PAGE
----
Police have launched a fresh inquiry into the phone hacking controversy after receiving “significant new information”.
The Metropolitan Police said detectives had received a dossier of evidence about suspicious activities at the News of the World in 2005 and 2006, and a new team would carry out the inquiry.
The decision was made after the newspaper handed over material gathered during an internal investigation into its assistant editor (news) Ian Edmondson.
The newspaper, whose owner Rupert Murdoch was reportedly in London this week, said Mr Edmondson was sacked as a result of the investigation.
Mr Edmondson was suspended from duty in December after he was linked to the scandal in documents relating to legal action by actress Sienna Miller lodged at the High Court.
Revealing the new probe, a police spokesman said on Wednesday: “The Met has today received significant new information relating to allegations of phone hacking at the News of the World in 2005/06. As a result, the Met is launching a new investigation to consider this material.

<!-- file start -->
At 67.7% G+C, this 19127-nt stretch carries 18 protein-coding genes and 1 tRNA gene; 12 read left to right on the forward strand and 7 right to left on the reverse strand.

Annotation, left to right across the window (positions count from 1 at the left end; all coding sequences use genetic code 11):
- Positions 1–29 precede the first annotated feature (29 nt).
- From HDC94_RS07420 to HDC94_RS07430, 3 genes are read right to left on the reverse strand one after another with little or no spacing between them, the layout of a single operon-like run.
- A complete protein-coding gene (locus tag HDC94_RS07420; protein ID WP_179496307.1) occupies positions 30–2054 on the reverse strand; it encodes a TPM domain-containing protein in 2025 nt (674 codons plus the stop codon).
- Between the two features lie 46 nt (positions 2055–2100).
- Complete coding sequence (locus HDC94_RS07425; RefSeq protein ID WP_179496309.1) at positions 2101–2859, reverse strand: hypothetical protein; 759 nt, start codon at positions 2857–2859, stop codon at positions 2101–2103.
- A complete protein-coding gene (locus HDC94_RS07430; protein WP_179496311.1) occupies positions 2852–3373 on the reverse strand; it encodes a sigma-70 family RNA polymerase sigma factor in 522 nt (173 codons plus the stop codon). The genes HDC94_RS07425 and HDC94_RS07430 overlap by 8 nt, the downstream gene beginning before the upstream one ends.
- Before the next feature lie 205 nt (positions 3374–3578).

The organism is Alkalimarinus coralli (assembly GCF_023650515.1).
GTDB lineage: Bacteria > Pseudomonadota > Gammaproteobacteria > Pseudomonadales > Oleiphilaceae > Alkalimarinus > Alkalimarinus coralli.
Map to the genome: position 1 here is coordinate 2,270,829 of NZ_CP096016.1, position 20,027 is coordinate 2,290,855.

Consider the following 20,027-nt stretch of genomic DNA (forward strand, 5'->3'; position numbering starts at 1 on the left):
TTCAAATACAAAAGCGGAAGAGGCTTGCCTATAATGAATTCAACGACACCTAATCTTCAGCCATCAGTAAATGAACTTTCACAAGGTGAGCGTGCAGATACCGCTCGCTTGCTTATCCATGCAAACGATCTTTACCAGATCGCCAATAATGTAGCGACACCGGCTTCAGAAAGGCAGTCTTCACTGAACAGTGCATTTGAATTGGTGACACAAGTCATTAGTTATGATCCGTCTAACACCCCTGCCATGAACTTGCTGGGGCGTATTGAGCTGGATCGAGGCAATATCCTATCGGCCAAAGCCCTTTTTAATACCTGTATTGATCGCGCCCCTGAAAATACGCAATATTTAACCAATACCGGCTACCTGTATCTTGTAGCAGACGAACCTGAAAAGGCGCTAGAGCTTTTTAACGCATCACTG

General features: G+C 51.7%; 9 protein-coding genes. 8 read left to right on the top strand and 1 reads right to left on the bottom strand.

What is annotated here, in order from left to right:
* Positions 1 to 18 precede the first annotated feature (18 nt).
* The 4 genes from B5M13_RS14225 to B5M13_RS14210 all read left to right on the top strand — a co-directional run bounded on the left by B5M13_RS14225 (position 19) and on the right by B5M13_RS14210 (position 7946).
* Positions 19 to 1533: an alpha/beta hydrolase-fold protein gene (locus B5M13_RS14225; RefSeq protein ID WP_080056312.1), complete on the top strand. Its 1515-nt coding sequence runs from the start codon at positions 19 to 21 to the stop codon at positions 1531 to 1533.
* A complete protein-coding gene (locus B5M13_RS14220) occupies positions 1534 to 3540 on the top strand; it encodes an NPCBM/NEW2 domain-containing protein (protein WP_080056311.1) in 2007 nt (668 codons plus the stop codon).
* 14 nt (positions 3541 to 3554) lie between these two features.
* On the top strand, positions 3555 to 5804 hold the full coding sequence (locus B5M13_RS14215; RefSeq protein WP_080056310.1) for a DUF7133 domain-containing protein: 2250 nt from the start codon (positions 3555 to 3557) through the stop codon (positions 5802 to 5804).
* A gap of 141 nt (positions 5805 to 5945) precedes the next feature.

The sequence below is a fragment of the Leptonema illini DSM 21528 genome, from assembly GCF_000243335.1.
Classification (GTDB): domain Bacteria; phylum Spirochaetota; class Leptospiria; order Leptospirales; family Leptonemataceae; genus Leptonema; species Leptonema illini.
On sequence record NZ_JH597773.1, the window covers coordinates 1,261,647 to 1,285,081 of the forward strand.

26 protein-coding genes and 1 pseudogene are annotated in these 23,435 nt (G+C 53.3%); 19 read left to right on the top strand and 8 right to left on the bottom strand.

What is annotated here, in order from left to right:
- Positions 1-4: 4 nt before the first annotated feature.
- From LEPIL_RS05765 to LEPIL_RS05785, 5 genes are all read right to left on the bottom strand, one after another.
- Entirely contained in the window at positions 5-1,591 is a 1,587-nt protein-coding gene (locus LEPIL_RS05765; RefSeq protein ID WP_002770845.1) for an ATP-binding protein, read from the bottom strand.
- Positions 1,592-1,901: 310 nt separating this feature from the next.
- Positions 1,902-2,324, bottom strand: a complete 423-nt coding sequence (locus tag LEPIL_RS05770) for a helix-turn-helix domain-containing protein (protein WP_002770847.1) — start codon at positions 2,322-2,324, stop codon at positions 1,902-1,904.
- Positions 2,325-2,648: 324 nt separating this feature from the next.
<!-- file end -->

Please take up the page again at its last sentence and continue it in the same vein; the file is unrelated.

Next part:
“This work will be carried out by the specialist crime directorate which has been investigating a related phone hacking allegation since September 2010.”
The new inquiry is one of the most significant developments in the controversy since the News of the World’s royal editor was imprisoned in 2007.
Clive Goodman and private investigator Glenn Mulcaire were jailed at the Old Bailey after they admitted intercepting messages.
The pair used mobile phone numbers and secret codes to hack into voicemails of celebrities and other high profile people.